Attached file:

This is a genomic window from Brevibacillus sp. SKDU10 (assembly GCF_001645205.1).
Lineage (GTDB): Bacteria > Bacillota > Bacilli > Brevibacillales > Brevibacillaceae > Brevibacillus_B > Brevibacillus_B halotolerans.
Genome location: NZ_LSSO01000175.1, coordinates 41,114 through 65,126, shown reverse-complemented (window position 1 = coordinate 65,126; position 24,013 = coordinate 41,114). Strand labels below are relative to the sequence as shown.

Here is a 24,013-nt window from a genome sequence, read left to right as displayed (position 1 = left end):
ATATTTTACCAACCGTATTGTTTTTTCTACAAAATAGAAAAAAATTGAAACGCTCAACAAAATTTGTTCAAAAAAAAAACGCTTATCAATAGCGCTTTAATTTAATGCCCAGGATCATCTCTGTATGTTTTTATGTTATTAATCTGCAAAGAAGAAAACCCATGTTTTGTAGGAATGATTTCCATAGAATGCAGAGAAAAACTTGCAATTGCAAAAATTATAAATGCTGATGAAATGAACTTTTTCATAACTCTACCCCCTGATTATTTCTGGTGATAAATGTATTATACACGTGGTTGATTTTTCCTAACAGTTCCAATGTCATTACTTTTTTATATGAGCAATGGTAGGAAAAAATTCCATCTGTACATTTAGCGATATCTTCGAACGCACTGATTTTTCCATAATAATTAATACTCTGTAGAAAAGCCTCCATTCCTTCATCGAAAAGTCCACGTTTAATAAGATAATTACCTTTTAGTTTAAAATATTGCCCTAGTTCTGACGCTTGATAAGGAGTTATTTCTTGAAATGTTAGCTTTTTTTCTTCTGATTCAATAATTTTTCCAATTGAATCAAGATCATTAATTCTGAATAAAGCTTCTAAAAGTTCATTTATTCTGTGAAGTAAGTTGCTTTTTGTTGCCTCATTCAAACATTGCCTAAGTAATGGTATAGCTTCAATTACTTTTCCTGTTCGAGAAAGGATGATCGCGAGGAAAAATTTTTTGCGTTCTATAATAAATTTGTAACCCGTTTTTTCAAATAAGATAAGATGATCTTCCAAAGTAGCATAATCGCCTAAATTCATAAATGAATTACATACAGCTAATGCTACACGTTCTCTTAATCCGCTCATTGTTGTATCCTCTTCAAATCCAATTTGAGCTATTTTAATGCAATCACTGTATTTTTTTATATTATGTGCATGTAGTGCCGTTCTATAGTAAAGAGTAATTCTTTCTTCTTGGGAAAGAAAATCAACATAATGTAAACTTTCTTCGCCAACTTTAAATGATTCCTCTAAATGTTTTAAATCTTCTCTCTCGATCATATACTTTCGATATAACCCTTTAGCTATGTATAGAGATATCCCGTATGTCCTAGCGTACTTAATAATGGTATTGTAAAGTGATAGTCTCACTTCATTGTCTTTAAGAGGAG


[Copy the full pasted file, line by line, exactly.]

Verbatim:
This is a genomic window from Brevibacillus sp. SKDU10 (assembly GCF_001645205.1).
Lineage (GTDB): Bacteria > Bacillota > Bacilli > Brevibacillales > Brevibacillaceae > Brevibacillus_B > Brevibacillus_B halotolerans.
Genome location: NZ_LSSO01000175.1, coordinates 41,114 through 65,126, shown reverse-complemented (window position 1 = coordinate 65,126; position 24,013 = coordinate 41,114). Strand labels below are relative to the sequence as shown.

Here is a 24,013-nt window from a genome sequence, read left to right as displayed (position 1 = left end):
ATATTTTACCAACCGTATTGTTTTTTCTACAAAATAGAAAAAAATTGAAACGCTCAACAAAATTTGTTCAAAAAAAAAACGCTTATCAATAGCGCTTTAATTTAATGCCCAGGATCATCTCTGTATGTTTTTATGTTATTAATCTGCAAAGAAGAAAACCCATGTTTTGTAGGAATGATTTCCATAGAATGCAGAGAAAAACTTGCAATTGCAAAAATTATAAATGCTGATGAAATGAACTTTTTCATAACTCTACCCCCTGATTATTTCTGGTGATAAATGTATTATACACGTGGTTGATTTTTCCTAACAGTTCCAATGTCATTACTTTTTTATATGAGCAATGGTAGGAAAAAATTCCATCTGTACATTTAGCGATATCTTCGAACGCACTGATTTTTCCATAATAATTAATACTCTGTAGAAAAGCCTCCATTCCTTCATCGAAAAGTCCACGTTTAATAAGATAATTACCTTTTAGTTTAAAATATTGCCCTAGTTCTGACGCTTGATAAGGAGTTATTTCTTGAAATGTTAGCTTTTTTTCTTCTGATTCAATAATTTTTCCAATTGAATCAAGATCATTAATTCTGAATAAAGCTTCTAAAAGTTCATTTATTCTGTGAAGTAAGTTGCTTTTTGTTGCCTCATTCAAACATTGCCTAAGTAATGGTATAGCTTCAATTACTTTTCCTGTTCGAGAAAGGATGATCGCGAGGAAAAATTTTTTGCGTTCTATAATAAATTTGTAACCCGTTTTTTCAAATAAGATAAGATGATCTTCCAAAGTAGCATAATCGCCTAAATTCATAAATGAATTACATACAGCTAATGCTACACGTTCTCTTAATCCGCTCATTGTTGTATCCTCTTCAAATCCAATTTGAGCTATTTTAATGCAATCACTGTATTTTTTTATATTATGTGCATGTAGTGCCGTTCTATAGTAAAGAGTAATTCTTTCTTCTTGGGAAAGAAAATCAACATAATGTAAACTTTCTTCGCCAACTTTAAATGATTCCTCTAAATGTTTTAAATCTTCTCTCTCGATCATATACTTTCGATATAACCCTTTAGCTATGTATAGAGATATCCCGTATGTCCTAGCGTACTTAATAATGGTATTGTAAAGTGATAGTCTCACTTCATTGTCTTTAAGAGGAG